Now, let’s have a moment of silence as you select your most appropriate Patron Saint of Graphic Design to pray to.
Blur-by week. Or Derby week, I guess. whatever, it was, it was a bucketful, a julip full, an aircraft hanger full of fun. Fun, people! Like it was meant to be had! The kind where there’s not someplace you’ve got to be, not someplace you’d rather be. No business that you gotta take care of real quick or appointments to fit in. That kind of fun.
Much of this must be credited to The Minnesotans, who rallied, sparred, jabbed and parried like only the most exquisite and delectable party people can. How do you write about this? Well, first, I guess, you mention the reunion show by Love Jones, who amazed in spite of their near-brillo-pad roughness. For most bands, not practicing for a $25 a head charity gig would strike a dubious (and sour) chord, but the Louisville laggards (no, they did not appear in Swingers but they were in Since You’ve Been Gone) demonstrated that their “we don’t fucking care what you think” edge was still razer sharp. Jennifer and I agreed that we’d never cut a band this much slack before and had such a great time in the process. Also, if a big loud rock show in an aircraft hanger sounds like a good idea, think again. Still, pour a strong and cheap enough screwdriver, in sufficient quantities and it’s a wonder nobody got arrested on the adjacent runway (Or, as Ben explained: “As good of an idea as it may sound like, do not leave here and decide to drive your car down the runway. Take my word for it. I did it once and … it was pretty cool…“)
One of the weirdest and coolest things of the evening was running into Anessa, a friend from the blogosphere! Wow! Who rock the party, she rock the party! I’m not sure it it was even weirder, but it turned out that we had actually met once before. At The Icehouse.
Much much more fun was had, but this post is already a week late, so another time, alrighty?
I have seen the future, in my addled little mind, and it is an MP3 Vending Machine. This link is to a pic of a vending machine selling iPods, which is really rather gauche (yo, rich guy—where y’gonna get some tunes before your flight boards?).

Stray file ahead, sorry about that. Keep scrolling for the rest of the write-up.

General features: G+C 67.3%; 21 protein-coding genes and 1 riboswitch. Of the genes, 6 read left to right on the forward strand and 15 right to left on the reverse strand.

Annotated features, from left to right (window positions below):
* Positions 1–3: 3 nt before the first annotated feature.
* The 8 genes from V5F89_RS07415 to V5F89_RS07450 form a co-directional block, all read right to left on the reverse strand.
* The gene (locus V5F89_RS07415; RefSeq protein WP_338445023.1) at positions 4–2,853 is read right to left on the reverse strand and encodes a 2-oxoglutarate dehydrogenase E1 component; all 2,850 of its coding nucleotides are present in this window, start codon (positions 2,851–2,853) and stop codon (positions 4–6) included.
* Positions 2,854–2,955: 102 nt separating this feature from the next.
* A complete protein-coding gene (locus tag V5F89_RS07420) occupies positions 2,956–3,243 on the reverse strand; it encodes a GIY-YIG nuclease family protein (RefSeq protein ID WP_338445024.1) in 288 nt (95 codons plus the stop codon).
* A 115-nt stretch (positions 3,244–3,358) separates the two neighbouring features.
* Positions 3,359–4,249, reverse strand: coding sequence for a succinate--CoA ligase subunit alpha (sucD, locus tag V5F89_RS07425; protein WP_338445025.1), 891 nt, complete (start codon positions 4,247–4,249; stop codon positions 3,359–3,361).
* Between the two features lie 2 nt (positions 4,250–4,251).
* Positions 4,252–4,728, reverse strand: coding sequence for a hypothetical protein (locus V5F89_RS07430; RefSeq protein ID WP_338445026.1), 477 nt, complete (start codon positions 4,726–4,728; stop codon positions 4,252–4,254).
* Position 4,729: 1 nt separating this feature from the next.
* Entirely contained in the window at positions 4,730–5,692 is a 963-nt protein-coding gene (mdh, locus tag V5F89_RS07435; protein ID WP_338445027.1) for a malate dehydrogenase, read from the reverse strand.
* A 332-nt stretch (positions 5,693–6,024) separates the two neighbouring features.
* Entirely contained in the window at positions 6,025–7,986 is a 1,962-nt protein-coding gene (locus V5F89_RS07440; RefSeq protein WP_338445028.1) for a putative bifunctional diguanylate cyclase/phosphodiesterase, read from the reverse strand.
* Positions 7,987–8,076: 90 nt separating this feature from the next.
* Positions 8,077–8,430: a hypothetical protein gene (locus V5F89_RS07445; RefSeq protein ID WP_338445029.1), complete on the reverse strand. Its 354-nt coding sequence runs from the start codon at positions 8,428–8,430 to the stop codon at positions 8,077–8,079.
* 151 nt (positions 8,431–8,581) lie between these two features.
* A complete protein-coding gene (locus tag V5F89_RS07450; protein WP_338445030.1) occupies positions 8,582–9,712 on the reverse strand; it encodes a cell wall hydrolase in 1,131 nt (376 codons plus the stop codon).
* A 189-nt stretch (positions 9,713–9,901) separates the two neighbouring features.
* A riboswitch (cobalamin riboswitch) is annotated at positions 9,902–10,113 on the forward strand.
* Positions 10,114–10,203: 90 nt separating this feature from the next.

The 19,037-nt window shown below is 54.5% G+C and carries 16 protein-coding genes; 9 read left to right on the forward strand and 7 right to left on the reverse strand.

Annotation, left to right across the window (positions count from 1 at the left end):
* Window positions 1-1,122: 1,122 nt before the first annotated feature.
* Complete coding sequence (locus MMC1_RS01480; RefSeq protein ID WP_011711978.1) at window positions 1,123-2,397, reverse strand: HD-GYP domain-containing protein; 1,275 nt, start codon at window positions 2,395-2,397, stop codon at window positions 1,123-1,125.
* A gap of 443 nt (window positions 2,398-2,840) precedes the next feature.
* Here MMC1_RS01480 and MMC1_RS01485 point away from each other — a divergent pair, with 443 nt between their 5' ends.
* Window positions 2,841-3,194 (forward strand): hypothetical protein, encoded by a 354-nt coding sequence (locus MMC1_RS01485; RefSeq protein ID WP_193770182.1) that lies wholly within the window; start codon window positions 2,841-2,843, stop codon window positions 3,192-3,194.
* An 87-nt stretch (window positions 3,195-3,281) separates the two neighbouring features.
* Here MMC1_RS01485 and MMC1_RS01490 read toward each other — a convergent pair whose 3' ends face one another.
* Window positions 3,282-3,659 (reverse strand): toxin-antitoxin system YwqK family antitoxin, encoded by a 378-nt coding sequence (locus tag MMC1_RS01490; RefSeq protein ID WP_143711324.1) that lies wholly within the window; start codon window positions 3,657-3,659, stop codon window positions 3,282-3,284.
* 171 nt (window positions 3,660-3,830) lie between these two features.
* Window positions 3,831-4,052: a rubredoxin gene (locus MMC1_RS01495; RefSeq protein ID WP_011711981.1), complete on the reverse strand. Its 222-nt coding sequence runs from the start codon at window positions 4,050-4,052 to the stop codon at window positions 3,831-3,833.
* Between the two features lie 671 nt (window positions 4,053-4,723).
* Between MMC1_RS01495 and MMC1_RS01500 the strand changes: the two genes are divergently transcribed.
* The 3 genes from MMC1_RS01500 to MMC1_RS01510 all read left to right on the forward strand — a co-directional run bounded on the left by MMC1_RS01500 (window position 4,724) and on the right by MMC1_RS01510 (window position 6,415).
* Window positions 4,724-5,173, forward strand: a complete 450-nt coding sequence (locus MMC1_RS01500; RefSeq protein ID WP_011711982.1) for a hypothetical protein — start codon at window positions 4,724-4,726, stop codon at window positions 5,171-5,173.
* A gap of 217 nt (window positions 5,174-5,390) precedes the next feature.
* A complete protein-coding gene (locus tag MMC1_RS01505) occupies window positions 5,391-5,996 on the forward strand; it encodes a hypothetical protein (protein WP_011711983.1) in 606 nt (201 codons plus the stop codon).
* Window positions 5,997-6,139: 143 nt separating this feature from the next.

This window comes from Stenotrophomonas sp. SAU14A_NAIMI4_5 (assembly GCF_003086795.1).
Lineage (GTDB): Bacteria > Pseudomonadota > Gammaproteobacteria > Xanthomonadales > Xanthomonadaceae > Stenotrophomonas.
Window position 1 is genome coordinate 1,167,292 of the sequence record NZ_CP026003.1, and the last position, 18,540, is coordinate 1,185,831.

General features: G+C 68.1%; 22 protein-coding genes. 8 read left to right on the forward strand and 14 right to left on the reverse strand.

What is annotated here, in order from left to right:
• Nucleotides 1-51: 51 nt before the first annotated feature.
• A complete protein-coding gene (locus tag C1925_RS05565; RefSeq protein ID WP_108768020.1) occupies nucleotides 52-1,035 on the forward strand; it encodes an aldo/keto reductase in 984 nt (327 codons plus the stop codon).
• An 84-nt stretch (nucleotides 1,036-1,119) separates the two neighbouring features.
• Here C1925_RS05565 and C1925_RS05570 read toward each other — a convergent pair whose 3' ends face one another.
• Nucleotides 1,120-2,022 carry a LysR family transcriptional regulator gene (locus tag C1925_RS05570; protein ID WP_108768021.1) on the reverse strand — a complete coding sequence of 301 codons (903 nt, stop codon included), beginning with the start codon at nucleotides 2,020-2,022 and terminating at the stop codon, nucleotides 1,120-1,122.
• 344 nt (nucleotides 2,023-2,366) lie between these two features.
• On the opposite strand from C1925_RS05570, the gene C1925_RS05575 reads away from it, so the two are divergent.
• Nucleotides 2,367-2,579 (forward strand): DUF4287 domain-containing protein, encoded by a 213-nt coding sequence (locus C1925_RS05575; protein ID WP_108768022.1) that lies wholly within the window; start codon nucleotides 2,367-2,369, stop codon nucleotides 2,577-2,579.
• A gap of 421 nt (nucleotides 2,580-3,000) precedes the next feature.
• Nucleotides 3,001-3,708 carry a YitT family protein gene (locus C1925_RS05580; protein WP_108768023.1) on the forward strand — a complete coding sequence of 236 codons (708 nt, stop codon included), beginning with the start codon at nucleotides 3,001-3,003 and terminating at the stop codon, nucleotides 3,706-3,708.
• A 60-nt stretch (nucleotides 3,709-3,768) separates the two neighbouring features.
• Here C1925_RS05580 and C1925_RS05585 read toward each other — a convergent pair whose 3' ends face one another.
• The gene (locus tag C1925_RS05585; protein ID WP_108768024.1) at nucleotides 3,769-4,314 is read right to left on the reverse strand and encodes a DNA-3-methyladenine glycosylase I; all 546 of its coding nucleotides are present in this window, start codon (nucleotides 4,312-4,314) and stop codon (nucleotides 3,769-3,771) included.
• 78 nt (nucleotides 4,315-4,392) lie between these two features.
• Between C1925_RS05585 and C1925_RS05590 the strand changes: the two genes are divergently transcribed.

An MP3 vending machine, where you could plug in, swipe your credit card, and grab some tunes from say, The Life Aquatic soundtrack before hopping on your plane…
Now, that, my friends, would be superbad.
This morning I went for my occasional walk at dawn down the street to the secret world of the Ashland Estate. When I’m smart, I do this regularly, because it soothes my soul and I see amazing things.
Click here to see some of Springtime’s wonders, as seen by my camera.
Oh sure— you love yr. fancy digital camera, dontcha? Well, here’s my even-fancier Paper Camera. All I have to do is cut it out and fold it together and I’m ready to go!
This searching for cheap gas can easily become an obsession, especially in our current torn-from-naiveté world of the upward spiral. Lucy’s always had the tic, but now, I’m getting it worse, too. I left the house, this morn and took a minute before walking out the door checked prices like some people check the weather. It’s getting like that, is all I’m sayin…
So on a nearly bone-dry tank, I headed over to the reputed loss leader this shady BP station across town, and as I crested the hill—can it be true?— yes! $2.07 in a $2.24 market! As I pulled up, something wasn’t right. I thought there was a line, but it turned out there was an unmarked cruiser blocking the entrance. And scattered here and there, a half a dozen other cop cars. Nobody in sight. No other cars. Huh?
I couldn’t stand it.